“It’s not that complicated. It’s actually the oldest trick in the book,” says Lee Gates, an eccentric financial analyst and TV show host, to a devious CEO who tried to scheme his stockholders out of $800 million. Being fraudulent isn't just the CEO’s problem; it’s also the problem with Money Monster, because Gates is right: this is one of the oldest tricks in the book, at least as far as a thriller plot is concerned. When the movie reaches its climax, it's disappointing that it’s all boiled down to this.
Movie Review: Money Monster
By Matthew Huntley
May 25, 2016
Jodie Foster’s commentary on corporate malfeasance, the omnipresent media, and the struggling lower class has the same problems as the 2013 sci-fi fable in which she starred, Elysium: it brings a number of relevant social, political and ethical issues to the table but doesn’t do anything new or interesting with them, and it doesn’t really see people's decisions and behavior beyond black and white, good or bad, right or wrong. It's either one or the other. As a thriller and parable, the movie merely plods along as the characters and events settle into the grooves the genre has already carved out for them, which makes it sort of dull to watch.
Our initial hope is that Foster, her writers and the cast will go against the grain and try something different, not making it so easy for the good guys to simply prevail and the bad guys to simply fall. Ironically, one of the movie’s arguments is that life is so easy for those who are already rich because they just keep getting richer at the expense of the little guys, which is sort of analogous to the relationship between the filmmakers and viewers, at least in this particular case: the filmmakers just keep peddling the same old stories at the expense of the viewers’ time and money. So, in a way, Foster and her team are going against their own message with the way the story plays out. If they really wanted to hold our attention and show they care, they would have crafted a narrative that's more piercing and unpredictable, which would have been more challenging and entertaining for those paying to see it.
In the movie, George Clooney plays Lee Gates, a.k.a. the “Money Monster,” a bombastic TV show host with his own hip-hop dancers, and everyday Gates spews out his opinions about what stock is either hot or not on Wall Street.
His voice carries like Chris Matthews and he employs cartoonish props, buzzers and big monitors to drive his points across. Julia Roberts is Patty Fenn, Gates' longtime technical director, who has plans to leave him and work for the company across the street because she feels Lee doesn’t listen to her, and she would be right. Gates is the center of his own universe, never stops talking and orders people around on a whim, including his producer Ron (Christopher Denham), whom he tells to apply an erectile cream that just came on the market and verify it works.
The big news on Wall Street is that the stock of IBIS, a global financial firm, has plummeted dramatically due to a “glitch” with the company's trading algorithm, or so the company says. This shakeup has made a liar out of Gates, who told his viewers they would be wise to purchase shares because he projected IBIS’s value would only go up. Not that Gates really cares too much, since he’s already wealthy. In fact, he exploits the company’s $800 million loss as a talking point and punch line on his show.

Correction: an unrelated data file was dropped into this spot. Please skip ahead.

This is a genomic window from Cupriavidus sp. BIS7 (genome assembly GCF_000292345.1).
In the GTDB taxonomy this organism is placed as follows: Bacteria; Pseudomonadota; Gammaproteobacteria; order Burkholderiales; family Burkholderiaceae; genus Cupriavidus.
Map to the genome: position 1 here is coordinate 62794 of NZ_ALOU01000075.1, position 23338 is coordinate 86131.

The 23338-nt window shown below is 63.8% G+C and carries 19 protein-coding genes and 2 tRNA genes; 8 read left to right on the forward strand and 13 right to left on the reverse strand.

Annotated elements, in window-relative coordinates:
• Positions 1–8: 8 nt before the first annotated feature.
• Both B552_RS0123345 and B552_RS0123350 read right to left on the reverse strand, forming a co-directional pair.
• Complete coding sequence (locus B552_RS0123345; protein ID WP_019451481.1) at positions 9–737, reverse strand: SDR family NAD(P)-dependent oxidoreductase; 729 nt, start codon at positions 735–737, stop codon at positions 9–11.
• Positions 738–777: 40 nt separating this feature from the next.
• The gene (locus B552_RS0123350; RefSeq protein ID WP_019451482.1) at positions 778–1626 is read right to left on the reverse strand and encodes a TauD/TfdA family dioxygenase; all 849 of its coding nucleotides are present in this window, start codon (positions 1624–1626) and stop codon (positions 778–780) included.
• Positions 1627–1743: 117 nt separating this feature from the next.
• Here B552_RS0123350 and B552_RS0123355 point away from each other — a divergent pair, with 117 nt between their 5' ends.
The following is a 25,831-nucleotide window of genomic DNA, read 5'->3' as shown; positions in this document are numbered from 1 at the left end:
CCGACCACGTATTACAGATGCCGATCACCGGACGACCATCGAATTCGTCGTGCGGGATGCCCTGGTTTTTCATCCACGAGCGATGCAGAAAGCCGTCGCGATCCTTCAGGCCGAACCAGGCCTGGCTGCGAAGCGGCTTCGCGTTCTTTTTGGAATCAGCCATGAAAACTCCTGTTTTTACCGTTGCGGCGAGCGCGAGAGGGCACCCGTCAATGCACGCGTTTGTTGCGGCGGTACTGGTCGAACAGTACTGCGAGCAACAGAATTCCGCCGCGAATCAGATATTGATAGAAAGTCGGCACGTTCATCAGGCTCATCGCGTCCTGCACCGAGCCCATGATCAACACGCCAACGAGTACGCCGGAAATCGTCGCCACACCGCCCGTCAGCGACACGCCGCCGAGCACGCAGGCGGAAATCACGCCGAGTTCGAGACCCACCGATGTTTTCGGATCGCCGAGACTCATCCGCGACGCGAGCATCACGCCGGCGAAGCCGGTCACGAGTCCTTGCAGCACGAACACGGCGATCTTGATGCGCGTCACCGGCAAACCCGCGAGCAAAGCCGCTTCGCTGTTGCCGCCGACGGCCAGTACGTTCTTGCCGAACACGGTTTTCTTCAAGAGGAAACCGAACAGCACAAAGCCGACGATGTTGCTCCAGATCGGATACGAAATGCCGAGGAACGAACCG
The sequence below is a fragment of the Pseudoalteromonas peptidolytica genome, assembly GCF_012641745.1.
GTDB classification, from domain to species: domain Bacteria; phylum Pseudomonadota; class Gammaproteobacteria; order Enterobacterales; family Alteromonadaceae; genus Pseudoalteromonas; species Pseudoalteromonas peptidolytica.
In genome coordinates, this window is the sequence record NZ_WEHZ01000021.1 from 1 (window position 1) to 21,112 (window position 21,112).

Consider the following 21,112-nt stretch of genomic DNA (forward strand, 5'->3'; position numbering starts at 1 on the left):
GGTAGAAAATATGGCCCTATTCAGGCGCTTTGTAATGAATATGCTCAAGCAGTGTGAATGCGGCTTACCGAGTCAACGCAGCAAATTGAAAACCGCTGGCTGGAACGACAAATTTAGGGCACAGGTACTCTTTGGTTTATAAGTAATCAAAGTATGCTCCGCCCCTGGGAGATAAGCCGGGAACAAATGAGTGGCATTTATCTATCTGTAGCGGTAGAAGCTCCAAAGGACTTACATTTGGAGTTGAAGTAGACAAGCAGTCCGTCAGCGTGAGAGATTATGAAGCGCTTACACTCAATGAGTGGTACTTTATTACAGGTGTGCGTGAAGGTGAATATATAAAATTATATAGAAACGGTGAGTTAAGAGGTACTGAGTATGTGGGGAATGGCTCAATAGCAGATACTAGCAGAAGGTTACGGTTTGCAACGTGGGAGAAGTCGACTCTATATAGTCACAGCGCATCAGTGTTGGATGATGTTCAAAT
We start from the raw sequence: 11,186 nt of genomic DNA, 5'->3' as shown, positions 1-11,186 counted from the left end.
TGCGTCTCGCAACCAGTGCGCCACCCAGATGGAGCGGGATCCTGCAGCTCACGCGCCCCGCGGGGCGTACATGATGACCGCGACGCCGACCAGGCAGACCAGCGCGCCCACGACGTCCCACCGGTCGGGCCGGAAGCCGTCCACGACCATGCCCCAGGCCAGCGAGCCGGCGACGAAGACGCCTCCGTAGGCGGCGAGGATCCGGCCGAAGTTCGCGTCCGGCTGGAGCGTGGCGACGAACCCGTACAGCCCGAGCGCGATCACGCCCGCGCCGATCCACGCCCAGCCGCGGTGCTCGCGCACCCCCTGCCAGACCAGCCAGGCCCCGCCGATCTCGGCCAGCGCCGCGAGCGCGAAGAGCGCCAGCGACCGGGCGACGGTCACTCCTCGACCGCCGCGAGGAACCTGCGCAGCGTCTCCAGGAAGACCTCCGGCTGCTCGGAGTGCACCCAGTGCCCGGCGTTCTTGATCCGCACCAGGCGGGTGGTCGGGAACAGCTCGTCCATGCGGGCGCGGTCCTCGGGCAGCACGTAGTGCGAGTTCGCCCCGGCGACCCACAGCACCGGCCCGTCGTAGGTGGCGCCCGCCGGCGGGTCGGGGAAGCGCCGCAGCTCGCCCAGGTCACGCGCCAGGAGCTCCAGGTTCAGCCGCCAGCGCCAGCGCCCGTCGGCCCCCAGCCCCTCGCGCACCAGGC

But Kyle Budwell (Jack O’Connell), a blue-collar worker from Queens who invested his entire life savings in IBIS, isn’t laughing. He sneaks onto Gates' set, fires a gun into the air and takes Gates hostage, forcing him to put on a vest rigged with explosives. Unless he gets some answers and a confession of misinformation, he will detonate the explosives and blow everyone away. And he’s not about to settle for the “glitch” excuse, either.
This crisis unfolds live on the air as the police attempt to thwart Kyle’s plans, even if it means wounding, or perhaps killing, Gates. Meanwhile, Patty tries to calm the situation by continuing to direct her crew, and speaking to Gates through his earpiece. She juggles the potential catastrophe in the studio while simultaneously advising the police and trying to get answers from Diane Lester, IBIS’s chief communications officer (Caitriona Balfe) who's trying to uncover the truth behind the stock plunge and find out exactly what Walt Camby (Dominic West), the company's CEO, is hiding.
I wish I could tell you that what transpires and what Camby is hiding make for cutting edge and thoughtful viewing, but Money Monster essentially unfolds the way we expect a mediocre thriller to, and so, at best, it ends up as vanilla entertainment, the kind you can have on in the background without really paying undivided attention to it. It doesn’t take any real risks or saying anything terribly provocative. Too early on, we pretty much know who will live, who will die, who will learn a valuable lesson, and who will get their comeuppance. The characters aren't developed beyond their archetypal roles and the speed and means by which the screenplay resolves the conflict is unconvincing and, frankly, silly.
Money Monster does leave one lingering question: why? Why, given the talent and resources, would the filmmakers take such a safe route toward such a foregone conclusion? Foster, Clooney and Roberts are still big players in Hollywood, and we'd like to think their presence and reputations would yield a more audacious project, but “Money Monster” stays within the lines and ends up feeling being bland and sapless. Oddly enough, we kind of wish the CEO would get away with his scheme. At least then the movie would have one twist going for it.